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NEW YORK, ROME, MILAN: WRITING ABOUT PLACES YOU'VE NEVER VISITED
Setting is an important part of any story. Whether it's a memoir or a fiction novel, your story's location can help set the tone of the story. It shows your character's strengths and weaknesses and bolsters the overall theme of the novel. While visiting the location you plan to use in your book firsthand is always preferred, sometimes it's not feasible. For example, my novel The Loch takes place in Balloch, Scotland. Scotland is on my bucket list, but I have yet to make it there.
So, what do you do when you want to write about a place you've never visited?
Research. And that doesn't mean just reading about it in a book or online. With today's technology, we can take virtual tours of all the places we want to visit. Since the onset of COVID-19, many museums and art galleries have added virtual tours to their websites. Imagine a scene in your next novel taking place at the British Museum. You can go to their website, take the virtual tour, and gather enough information to write the scene as if you had visited in person.
When you combine research with your writer's imagination, you can bring a location you've never visited to life. Your research isn't limited to things like online articles and virtual tours. There are plenty of places you can use to research your setting.
Eight Places Online Great for Location Research
Instagram – you can do a hashtag search to see what kind of content users have uploaded. Say you are researching Tokyo, Japan. Search #tokyo and you should find a plethora of photos ranging from tourist sites to more esoteric areas of the city.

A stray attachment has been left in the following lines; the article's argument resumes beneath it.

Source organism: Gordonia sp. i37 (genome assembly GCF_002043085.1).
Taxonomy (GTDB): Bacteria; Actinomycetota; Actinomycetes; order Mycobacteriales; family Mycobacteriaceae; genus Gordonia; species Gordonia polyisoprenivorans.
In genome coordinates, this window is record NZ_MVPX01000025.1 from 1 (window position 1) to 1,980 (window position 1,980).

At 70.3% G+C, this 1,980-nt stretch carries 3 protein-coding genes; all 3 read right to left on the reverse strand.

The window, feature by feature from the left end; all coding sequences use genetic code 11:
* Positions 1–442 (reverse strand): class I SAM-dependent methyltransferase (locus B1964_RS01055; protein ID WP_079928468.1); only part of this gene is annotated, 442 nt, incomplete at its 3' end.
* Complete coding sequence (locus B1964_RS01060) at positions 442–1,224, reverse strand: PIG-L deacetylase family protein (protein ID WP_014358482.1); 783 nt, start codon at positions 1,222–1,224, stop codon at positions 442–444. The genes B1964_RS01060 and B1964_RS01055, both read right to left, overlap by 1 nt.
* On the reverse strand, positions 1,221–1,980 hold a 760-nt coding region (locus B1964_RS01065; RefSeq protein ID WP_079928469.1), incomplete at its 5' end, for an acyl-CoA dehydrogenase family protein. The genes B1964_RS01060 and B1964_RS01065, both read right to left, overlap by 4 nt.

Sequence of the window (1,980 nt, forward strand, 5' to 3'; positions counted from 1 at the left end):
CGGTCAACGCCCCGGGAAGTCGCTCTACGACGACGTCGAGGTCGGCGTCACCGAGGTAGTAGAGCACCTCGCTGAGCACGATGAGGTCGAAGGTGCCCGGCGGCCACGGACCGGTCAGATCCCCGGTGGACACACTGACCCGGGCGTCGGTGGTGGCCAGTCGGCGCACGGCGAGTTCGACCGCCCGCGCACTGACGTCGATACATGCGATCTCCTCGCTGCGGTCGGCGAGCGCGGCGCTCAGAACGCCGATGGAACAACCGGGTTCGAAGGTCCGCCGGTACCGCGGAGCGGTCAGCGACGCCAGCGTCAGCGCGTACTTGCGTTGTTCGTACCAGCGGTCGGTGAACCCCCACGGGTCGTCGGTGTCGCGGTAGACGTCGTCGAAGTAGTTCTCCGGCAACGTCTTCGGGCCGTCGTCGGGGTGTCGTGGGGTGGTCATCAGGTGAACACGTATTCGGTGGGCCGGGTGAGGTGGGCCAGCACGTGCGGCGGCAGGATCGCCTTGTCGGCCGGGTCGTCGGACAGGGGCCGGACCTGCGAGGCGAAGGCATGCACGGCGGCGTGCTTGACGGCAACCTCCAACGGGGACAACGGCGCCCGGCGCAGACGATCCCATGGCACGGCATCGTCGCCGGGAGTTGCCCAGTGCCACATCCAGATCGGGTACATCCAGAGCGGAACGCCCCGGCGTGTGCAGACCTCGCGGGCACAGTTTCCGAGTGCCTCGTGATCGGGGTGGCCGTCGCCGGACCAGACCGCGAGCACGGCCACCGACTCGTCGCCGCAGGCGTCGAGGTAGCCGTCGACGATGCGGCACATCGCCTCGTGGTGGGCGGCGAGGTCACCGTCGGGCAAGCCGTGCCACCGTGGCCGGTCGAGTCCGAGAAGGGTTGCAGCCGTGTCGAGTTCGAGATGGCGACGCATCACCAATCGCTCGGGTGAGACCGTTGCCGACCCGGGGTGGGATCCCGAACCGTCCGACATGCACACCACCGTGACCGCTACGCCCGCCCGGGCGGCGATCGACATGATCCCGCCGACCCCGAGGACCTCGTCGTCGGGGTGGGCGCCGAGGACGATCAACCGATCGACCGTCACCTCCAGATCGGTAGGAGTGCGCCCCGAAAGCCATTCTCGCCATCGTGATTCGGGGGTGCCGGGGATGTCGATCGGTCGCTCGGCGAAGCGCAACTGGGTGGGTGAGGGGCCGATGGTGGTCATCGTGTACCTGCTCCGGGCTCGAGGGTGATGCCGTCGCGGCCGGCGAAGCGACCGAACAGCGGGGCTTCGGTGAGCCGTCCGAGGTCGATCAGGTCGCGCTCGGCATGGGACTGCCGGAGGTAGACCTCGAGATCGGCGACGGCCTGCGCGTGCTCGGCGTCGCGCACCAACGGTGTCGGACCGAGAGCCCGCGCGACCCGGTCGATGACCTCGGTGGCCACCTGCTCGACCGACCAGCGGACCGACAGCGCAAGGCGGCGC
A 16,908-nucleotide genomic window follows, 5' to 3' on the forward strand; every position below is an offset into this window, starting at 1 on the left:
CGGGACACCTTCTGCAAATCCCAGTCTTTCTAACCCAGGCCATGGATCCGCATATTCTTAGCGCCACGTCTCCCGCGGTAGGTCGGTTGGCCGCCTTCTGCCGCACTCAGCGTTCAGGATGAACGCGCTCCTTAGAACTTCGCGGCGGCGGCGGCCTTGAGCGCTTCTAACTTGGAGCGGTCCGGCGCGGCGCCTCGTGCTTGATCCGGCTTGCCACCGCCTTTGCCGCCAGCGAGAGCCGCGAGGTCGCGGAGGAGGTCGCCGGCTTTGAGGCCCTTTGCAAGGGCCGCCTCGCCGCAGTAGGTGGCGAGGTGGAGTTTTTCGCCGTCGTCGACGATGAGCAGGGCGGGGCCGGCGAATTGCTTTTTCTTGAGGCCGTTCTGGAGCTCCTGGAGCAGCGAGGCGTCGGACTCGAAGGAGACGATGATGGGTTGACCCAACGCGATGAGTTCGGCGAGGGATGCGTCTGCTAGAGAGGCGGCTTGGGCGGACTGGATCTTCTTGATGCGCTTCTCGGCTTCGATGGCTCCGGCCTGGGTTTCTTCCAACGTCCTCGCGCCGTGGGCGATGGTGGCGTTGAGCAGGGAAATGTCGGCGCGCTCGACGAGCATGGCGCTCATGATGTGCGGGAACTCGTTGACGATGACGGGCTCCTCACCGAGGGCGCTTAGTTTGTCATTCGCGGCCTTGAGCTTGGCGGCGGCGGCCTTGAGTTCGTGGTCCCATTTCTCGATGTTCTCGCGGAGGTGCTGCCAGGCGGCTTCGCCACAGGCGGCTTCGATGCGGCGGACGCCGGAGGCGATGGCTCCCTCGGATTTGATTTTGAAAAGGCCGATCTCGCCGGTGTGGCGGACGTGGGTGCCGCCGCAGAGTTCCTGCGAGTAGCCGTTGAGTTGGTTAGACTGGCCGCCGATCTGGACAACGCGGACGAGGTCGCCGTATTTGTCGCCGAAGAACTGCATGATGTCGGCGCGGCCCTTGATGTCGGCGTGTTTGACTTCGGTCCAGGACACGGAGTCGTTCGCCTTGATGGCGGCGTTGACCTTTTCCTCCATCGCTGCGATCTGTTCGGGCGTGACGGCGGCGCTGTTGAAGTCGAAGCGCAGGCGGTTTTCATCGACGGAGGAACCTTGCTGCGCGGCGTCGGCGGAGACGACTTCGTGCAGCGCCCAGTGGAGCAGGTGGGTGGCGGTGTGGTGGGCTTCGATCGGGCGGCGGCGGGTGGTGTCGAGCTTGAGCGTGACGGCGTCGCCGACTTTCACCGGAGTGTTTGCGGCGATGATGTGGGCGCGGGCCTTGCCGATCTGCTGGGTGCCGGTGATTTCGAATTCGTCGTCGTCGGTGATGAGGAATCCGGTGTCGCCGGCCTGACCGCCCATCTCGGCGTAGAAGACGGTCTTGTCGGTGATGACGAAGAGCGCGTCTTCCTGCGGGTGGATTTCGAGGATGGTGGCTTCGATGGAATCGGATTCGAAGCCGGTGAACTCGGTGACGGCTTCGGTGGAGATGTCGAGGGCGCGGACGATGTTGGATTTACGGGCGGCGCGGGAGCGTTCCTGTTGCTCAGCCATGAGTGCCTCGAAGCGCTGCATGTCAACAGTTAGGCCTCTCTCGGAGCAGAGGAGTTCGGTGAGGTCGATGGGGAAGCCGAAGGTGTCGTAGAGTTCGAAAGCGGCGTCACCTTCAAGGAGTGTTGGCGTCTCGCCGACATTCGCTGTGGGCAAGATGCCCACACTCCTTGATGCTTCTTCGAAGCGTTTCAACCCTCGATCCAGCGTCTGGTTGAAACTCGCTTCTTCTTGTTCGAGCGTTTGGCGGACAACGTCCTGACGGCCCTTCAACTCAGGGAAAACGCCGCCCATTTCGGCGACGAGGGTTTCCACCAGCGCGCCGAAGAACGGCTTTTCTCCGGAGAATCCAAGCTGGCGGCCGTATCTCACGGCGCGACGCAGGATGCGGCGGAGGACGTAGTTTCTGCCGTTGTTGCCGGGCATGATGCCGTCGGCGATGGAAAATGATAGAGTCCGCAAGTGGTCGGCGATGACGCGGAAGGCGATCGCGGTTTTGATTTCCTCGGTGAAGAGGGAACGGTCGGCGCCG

Tumblr, Pinterest, and Flickr – all three of these sites are fantastic for finding photos and travel blogs. Start with a search on the place you want to visit. Then watch your page fill up with photos and information that you can use in your book.
Hit the local bookstore – travel guides and maps are another wonderful way of researching places you've never visited in order to get your settings as accurate as possible. Many travel guides have maps already within them. A large map of the area you are using for your setting can also help you layout the way your characters travel through a city or how long it takes to get from one side of the country to the other.
Contact the local tourist information office – Since the goal of a tourist information office is to attract visitors to their city, they will love to hear from you. They are a resource most people don't think of. If you tell them what type of information you're looking for to include in your novel – say, the best local brewery – they will be able to steer you in the right direction. And probably offer you plenty of choices.
YouTube – want to learn how to parasail? Jump on YouTube. People love to post videos of themselves and seeing real-life footage with real-life commentary can help put you in the moment. You'll be able to tell if the person in the video is scared, exhilarated, happy…pick an emotion. From there you can use your imagination to describe the scene.
Google Earth and Good Maps Street View – remember the map I mentioned above? Using Google Earth and Google Maps Street View, you can take a virtual walk through the city you've set your book in based on the path you laid out with your map. Both sites are great for immersing yourself in locations with views from the sky and the street.
Reach out to your friends on social media – some of the best resources we have as authors are the people around us. Ask for travel stories and pictures. People are usually happy to share their experiences and help enrich your storytelling.
Read books that take place in the same setting – say you want to place your novel in the Hawaiian Islands. The novel Hawaii by author James Michener is rich with history about Hawaii, starting with how the islands were formed. Jump onto Amazon and type in the search term you're looking for and you should be able to find plenty of things to read.
Just because you've never been to a specific location doesn't mean you should avoid using it as a setting in your novels. Think about what you want to happen in the location and then do your research. Take your time and really let your imagination run free. You'll be able to create a story with a rich setting that makes your readers want to walk the streets you've described.
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